We use a property rental company to rent out our first house (which happens be in Montana, so we couldn’t really manage it ourselves). 6% commission is not bad; we pay 10%. I would do your own research on rent prices in your area, though. You might find the management company is spot on, or you might find that they are a little low or high. Anyway, it’s always good to look at comparables every year to make sure your rental prices are similar to the local market.
One thing you’ll want to ask the management company about is how utilities are handled. At our place in Montana, if the renter defaults on utility payments the utility companies are legally allowed to come back against the property owners to pay those bills. Similarly, where we live now, sewer, water, and garbage are not allowed to be placed in a renter’s name. Even in a rental property, the property owner is responsible for those utility bills. We’ve avoided this pitfall by including utilities in our monthly rent; we charge a little more for rent, and all of the bills stay in our names.
Next, if you decide to rent your property, I would really suggest opening a separate savings account with emergency funds in it, just for the rental property. If something breaks, or if the house needs immediate repairs, the management company will usually take care of it, but you’ll get a bill afterward to cover the costs. We found this out the hard way when our water heater exploded on our first tenant, and we had to quickly send a check for almost a grand to cover a new water heater and plumbing and the water damage. Now, we have about $1500 that just sits in a savings account for this purpose.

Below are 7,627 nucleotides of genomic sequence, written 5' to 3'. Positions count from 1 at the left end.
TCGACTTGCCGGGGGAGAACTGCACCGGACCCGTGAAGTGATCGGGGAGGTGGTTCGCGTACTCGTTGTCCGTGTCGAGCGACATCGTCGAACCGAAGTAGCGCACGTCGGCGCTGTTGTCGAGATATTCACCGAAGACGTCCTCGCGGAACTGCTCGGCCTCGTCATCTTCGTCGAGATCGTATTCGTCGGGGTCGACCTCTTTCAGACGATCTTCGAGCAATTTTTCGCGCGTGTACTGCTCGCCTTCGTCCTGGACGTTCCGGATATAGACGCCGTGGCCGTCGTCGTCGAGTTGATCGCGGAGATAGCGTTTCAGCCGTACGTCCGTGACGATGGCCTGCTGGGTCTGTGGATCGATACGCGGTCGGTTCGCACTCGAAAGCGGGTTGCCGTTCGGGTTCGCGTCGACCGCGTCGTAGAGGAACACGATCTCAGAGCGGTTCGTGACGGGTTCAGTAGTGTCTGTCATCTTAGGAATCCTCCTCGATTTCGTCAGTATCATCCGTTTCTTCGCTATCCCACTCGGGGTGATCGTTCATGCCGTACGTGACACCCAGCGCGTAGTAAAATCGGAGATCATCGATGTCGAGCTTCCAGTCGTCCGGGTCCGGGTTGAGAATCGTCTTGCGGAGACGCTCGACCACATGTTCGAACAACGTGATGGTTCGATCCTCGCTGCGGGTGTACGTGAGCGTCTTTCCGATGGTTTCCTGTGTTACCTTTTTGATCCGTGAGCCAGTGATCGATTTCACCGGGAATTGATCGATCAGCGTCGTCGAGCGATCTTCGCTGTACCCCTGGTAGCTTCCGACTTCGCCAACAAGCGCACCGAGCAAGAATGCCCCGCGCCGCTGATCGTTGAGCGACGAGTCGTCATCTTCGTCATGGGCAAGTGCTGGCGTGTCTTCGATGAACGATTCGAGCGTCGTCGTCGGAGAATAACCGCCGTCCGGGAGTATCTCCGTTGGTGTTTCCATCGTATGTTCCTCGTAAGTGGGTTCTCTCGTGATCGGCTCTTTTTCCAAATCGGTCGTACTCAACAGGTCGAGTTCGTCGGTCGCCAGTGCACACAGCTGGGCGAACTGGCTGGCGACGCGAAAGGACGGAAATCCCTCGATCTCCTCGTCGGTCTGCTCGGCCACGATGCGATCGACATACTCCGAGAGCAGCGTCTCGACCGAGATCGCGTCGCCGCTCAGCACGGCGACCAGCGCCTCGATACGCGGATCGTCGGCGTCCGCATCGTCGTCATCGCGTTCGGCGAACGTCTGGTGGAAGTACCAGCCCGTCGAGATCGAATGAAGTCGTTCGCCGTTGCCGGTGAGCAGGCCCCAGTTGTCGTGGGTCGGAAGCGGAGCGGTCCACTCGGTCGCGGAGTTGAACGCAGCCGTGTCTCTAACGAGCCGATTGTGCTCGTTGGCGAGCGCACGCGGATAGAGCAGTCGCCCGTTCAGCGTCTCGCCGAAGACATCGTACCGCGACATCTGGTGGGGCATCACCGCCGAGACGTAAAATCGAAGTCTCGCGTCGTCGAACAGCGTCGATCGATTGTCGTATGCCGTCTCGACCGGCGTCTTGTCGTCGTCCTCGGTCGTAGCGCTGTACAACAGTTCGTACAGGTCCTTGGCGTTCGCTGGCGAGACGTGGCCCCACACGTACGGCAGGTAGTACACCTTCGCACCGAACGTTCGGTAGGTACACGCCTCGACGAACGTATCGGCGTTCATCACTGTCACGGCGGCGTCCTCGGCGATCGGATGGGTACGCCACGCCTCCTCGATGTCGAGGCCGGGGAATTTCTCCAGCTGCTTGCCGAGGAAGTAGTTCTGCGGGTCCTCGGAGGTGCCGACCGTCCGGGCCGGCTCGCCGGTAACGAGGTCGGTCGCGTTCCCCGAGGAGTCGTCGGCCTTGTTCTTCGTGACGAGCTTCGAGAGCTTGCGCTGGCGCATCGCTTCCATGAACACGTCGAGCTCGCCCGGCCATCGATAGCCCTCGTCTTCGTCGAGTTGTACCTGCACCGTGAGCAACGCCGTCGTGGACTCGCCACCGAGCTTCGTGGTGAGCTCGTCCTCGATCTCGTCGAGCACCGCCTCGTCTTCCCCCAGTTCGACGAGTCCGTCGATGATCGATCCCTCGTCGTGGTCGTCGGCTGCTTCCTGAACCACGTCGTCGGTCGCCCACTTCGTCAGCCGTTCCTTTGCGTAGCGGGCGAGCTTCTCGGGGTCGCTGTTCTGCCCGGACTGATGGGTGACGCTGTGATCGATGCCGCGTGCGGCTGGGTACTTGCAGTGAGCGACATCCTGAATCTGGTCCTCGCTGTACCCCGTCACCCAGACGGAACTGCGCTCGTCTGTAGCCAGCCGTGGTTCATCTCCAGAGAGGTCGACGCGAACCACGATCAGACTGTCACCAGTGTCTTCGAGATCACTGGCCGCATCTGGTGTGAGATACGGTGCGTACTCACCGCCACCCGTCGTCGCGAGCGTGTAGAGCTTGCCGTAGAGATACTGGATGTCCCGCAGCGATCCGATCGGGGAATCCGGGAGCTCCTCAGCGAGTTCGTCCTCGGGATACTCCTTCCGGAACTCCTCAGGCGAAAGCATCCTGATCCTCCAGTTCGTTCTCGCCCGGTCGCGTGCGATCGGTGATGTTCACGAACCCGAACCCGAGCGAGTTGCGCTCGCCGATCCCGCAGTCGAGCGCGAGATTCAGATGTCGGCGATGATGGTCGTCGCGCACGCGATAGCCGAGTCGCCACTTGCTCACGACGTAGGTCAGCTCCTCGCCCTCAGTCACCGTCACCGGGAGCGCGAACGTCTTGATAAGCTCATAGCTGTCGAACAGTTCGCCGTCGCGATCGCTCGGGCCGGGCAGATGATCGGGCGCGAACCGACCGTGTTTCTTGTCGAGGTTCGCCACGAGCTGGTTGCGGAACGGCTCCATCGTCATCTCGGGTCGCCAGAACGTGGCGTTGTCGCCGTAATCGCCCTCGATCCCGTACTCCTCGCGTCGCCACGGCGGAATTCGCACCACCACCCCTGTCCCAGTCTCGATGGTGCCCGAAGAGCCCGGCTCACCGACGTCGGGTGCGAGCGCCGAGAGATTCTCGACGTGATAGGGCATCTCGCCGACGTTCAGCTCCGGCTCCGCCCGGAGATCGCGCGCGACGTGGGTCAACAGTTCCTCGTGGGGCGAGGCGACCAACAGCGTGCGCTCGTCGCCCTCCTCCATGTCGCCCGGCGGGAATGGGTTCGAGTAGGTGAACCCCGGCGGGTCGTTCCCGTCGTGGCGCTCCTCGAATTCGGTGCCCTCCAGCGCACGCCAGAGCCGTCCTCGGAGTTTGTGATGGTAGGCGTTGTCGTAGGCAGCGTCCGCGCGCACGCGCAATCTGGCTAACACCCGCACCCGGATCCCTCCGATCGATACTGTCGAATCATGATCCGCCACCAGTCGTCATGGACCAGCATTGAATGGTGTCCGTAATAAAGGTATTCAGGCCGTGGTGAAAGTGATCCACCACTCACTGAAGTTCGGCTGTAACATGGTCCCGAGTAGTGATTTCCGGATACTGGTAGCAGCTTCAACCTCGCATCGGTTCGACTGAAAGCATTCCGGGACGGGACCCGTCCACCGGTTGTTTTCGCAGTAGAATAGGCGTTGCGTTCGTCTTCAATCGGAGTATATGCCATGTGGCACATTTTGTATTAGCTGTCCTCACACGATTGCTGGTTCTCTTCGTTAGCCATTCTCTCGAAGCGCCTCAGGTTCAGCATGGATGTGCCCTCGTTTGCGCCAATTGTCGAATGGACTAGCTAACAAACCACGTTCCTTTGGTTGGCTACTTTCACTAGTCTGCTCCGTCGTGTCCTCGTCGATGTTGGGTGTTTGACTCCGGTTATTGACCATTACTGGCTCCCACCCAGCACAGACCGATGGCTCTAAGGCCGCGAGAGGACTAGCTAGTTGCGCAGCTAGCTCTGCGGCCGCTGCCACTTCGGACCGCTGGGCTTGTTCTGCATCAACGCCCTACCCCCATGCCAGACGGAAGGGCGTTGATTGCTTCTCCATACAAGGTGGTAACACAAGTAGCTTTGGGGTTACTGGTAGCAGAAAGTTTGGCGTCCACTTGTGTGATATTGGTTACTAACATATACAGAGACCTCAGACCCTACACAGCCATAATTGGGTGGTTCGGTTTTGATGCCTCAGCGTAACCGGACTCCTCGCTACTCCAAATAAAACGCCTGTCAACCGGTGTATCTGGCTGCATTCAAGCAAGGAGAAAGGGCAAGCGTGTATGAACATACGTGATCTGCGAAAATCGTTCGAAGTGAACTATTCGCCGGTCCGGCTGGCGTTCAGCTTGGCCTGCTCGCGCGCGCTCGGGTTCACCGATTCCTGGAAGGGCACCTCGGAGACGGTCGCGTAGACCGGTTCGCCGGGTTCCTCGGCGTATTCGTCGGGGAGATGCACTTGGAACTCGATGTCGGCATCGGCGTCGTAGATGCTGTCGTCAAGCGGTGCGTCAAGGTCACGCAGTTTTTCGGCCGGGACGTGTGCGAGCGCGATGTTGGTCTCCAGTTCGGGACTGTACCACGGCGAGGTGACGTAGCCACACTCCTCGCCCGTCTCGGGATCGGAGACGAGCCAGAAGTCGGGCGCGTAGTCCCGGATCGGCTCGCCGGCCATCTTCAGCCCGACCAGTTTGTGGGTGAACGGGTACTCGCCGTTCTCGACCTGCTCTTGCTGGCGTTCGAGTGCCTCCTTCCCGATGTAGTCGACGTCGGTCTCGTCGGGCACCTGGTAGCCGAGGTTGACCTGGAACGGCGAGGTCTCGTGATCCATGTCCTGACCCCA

Also, make sure you are very clear with the management company about what type of renters you want living in your house. They should ask you to specify if you will accept pets or smokers, and if have any other preferences, let them know. Ask how often they do home checks, too (ours do checks before a new renter checks in, after the renter ends the contract, and every 6 months for long-term renters) and verify that they require renters to show a proof of carpet/floor cleaning before the renter gets his/her safety deposit back.
Lastly, about buying a new house. Once you can show a rental history in that house for one year, the banks will consider it an “investment” property, and you will be able to purchase a new house as easily as you did your first house (provided you have the money). Before one year of rental history, the banks will treat any new home purchases as a “second home,” making it a lot more difficult to secure funding.